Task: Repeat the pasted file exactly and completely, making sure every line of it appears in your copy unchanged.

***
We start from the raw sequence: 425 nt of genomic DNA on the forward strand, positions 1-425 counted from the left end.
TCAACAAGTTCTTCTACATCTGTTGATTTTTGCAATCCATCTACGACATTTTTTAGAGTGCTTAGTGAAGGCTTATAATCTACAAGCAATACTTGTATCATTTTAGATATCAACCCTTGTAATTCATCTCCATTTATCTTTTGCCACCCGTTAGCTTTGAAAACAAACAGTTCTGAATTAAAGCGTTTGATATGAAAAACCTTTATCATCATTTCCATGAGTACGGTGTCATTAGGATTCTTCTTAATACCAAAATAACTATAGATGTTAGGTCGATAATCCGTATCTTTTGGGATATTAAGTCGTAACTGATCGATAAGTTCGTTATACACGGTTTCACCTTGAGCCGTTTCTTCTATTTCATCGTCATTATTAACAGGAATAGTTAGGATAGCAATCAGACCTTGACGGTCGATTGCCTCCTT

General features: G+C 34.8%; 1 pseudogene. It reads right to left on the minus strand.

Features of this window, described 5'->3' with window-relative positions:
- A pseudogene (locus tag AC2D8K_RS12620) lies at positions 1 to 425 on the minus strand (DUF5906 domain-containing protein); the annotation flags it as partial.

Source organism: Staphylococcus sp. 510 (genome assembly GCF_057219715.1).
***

We start from the raw sequence: 425 nt of genomic DNA on the forward strand, positions 1-425 counted from the left end.
TCAACAAGTTCTTCTACATCTGTTGATTTTTGCAATCCATCTACGACATTTTTTAGAGTGCTTAGTGAAGGCTTATAATCTACAAGCAATACTTGTATCATTTTAGATATCAACCCTTGTAATTCATCTCCATTTATCTTTTGCCACCCGTTAGCTTTGAAAACAAACAGTTCTGAATTAAAGCGTTTGATATGAAAAACCTTTATCATCATTTCCATGAGTACGGTGTCATTAGGATTCTTCTTAATACCAAAATAACTATAGATGTTAGGTCGATAATCCGTATCTTTTGGGATATTAAGTCGTAACTGATCGATAAGTTCGTTATACACGGTTTCACCTTGAGCCGTTTCTTCTATTTCATCGTCATTATTAACAGGAATAGTTAGGATAGCAATCAGACCTTGACGGTCGATTGCCTCCTT

General features: G+C 34.8%; 1 pseudogene. It reads right to left on the minus strand.

Features of this window, described 5'->3' with window-relative positions:
- A pseudogene (locus tag AC2D8K_RS12620) lies at positions 1 to 425 on the minus strand (DUF5906 domain-containing protein); the annotation flags it as partial.

Source organism: Staphylococcus sp. 510 (genome assembly GCF_057219715.1).